Your shoulders take part in almost everything you do, from brushing your teeth to lugging your laptop to performing downward facing dog. But because they're ball-and-socket joints, shoulders also can be more vulnerable to injury, particularly in women.
The problem stems from weak upper-body muscles (trapezius, rhomboids, deltoids, and latissimus dorsi), which lend strength and stability to the shoulder joint, says Jeffrey Rupp, Ph.D., associate professor and director of the applied physiology lab at Georgia State University. When any of these muscles grows weak, your chance for injury during normal daily activities goes up. Over time, weak muscles also may result in chronic pain.
To build strength, endurance, and resilience in the shoulder muscles, Rupp suggests the following exercises. Do these moves twice a week, and come summer you'll be ready to carry a cooler and play hours of tennis. Added bonus: You'll look great in a tank top.
What it does: Works the rhomboids and latissimus dorsi as well as the biceps, making it easier to pick up heavy items. Also wards off age-related loss of flexibility in the shoulder joint.
How to do it: Stand with your left side facing the front of a chair that has no arms (you can also use a bench), holding a weight in your right hand. Bend and rest your left knee on the chair, grabbing the side edge of the chair with your left hand; your right arm should extend down toward the floor. Keep your spine straight and core tight. Moving to a three count, bend the right elbow and lift the weight straight up. Slowly return to the starting position using a three count. Complete eight to 12 reps. Switch sides and repeat with weight in left hand.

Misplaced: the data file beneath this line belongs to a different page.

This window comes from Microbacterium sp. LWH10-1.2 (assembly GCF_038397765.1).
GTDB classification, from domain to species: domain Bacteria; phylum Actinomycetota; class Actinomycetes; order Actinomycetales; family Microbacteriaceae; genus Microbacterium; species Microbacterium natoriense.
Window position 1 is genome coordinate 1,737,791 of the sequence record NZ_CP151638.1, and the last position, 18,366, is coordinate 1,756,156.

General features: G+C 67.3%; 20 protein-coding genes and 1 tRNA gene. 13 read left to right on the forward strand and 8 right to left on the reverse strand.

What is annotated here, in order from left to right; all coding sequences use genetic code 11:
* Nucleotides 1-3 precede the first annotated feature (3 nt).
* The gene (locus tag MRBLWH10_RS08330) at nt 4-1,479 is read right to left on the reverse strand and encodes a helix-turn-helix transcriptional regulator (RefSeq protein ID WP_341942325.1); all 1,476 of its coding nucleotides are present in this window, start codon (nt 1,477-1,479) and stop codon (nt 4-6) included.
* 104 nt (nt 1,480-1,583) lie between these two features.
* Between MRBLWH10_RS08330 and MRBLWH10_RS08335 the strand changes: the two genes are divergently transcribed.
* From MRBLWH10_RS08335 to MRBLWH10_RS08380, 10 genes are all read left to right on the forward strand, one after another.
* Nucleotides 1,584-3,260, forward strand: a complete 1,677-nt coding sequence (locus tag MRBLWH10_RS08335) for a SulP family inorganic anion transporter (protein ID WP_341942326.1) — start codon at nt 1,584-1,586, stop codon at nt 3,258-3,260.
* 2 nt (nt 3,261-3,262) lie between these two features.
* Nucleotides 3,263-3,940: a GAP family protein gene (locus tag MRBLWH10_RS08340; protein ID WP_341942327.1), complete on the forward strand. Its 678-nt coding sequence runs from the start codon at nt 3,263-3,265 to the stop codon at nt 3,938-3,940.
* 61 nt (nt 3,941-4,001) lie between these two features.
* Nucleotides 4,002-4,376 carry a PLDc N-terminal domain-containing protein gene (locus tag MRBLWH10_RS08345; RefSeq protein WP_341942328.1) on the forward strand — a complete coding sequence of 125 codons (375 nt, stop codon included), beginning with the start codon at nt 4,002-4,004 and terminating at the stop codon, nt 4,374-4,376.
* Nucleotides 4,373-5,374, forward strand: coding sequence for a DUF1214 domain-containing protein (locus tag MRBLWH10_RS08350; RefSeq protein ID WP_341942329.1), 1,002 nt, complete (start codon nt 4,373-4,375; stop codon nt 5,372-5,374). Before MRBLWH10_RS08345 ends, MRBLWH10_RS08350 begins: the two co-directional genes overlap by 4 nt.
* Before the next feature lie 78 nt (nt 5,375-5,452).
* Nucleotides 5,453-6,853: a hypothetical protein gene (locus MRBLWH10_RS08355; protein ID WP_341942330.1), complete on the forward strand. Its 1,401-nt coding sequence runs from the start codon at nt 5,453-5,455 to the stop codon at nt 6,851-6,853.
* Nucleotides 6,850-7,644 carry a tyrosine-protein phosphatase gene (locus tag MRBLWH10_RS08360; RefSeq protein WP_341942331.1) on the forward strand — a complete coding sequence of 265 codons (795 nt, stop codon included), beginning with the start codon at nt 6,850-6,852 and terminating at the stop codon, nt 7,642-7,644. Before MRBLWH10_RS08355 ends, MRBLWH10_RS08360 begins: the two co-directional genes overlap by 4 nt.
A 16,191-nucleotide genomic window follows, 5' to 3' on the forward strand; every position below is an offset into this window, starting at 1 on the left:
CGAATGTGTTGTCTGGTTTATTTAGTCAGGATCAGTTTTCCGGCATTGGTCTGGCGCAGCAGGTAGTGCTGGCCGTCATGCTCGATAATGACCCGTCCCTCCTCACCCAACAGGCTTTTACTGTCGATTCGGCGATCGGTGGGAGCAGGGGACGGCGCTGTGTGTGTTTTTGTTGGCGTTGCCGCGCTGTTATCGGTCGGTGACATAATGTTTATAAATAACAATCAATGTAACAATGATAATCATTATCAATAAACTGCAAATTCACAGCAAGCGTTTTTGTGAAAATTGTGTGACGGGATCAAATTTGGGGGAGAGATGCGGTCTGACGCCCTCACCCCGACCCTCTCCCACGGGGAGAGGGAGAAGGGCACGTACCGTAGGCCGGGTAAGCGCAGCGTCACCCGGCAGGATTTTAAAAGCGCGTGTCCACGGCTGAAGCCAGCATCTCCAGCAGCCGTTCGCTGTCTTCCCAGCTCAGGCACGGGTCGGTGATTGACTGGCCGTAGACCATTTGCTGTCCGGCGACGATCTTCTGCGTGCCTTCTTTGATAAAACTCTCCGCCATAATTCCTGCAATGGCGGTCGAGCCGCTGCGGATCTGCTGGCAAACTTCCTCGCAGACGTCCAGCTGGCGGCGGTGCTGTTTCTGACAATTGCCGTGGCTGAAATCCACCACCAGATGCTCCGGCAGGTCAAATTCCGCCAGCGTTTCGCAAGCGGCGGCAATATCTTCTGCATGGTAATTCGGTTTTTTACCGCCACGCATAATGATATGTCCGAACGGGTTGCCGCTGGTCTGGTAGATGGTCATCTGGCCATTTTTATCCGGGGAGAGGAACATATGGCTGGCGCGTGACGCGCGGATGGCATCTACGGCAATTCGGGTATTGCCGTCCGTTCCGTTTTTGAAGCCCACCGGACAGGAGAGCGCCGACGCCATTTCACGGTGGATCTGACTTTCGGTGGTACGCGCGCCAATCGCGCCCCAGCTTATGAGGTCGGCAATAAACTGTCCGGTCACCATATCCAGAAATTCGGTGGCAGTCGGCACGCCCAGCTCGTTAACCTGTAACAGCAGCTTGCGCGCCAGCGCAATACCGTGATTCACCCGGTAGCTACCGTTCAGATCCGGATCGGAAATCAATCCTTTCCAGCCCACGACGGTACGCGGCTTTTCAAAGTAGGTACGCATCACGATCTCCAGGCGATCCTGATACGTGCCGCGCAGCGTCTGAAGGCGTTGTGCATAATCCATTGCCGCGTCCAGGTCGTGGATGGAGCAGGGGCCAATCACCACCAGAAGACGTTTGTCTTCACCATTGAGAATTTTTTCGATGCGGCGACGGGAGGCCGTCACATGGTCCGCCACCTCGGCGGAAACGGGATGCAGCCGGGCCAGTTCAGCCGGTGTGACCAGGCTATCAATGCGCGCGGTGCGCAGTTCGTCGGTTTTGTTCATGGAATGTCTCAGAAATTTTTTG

How heavy? When you can complete the full range of motion for each exercise at least eight times but not more than 12, you have the right size weights.
What it does: Works the deltoids and trapezius, along with the triceps. Builds strength for overhead lifting and movements, making it easier to perform actions such as retrieving items off high shelves or powering up a tennis serve.
How to do it: Stand tall with a weight in each hand. Keeping your core tight, raise the weights until your hands are at the same level as your ears; palms facing forward and elbows pointing out. This is the starting position. Press the weights straight up to a count of three, then lower them back to the starting position to a count of three. Do eight to 12 reps.
What it does: Builds strength and endurance in the trapezius and rhomboids, as well as in the levator scapulae. Helps prevent injuries when performing overhead actions such as lifting luggage into a bin, and makes it easier to carry heavy items for long distances.
How to do it: Stand with feet hip-distance apart, arms by your sides and weights in your hands. Keeping your body stationary, core engaged, and shoulders down, draw your shoulder blades back so they reach toward each other. Now, to a count of three, slowly lift your shoulders up toward your ears as far as you can go without compressing your neck. Then lower them back to the starting position, also for a count of three. Repeat for eight to 12 reps.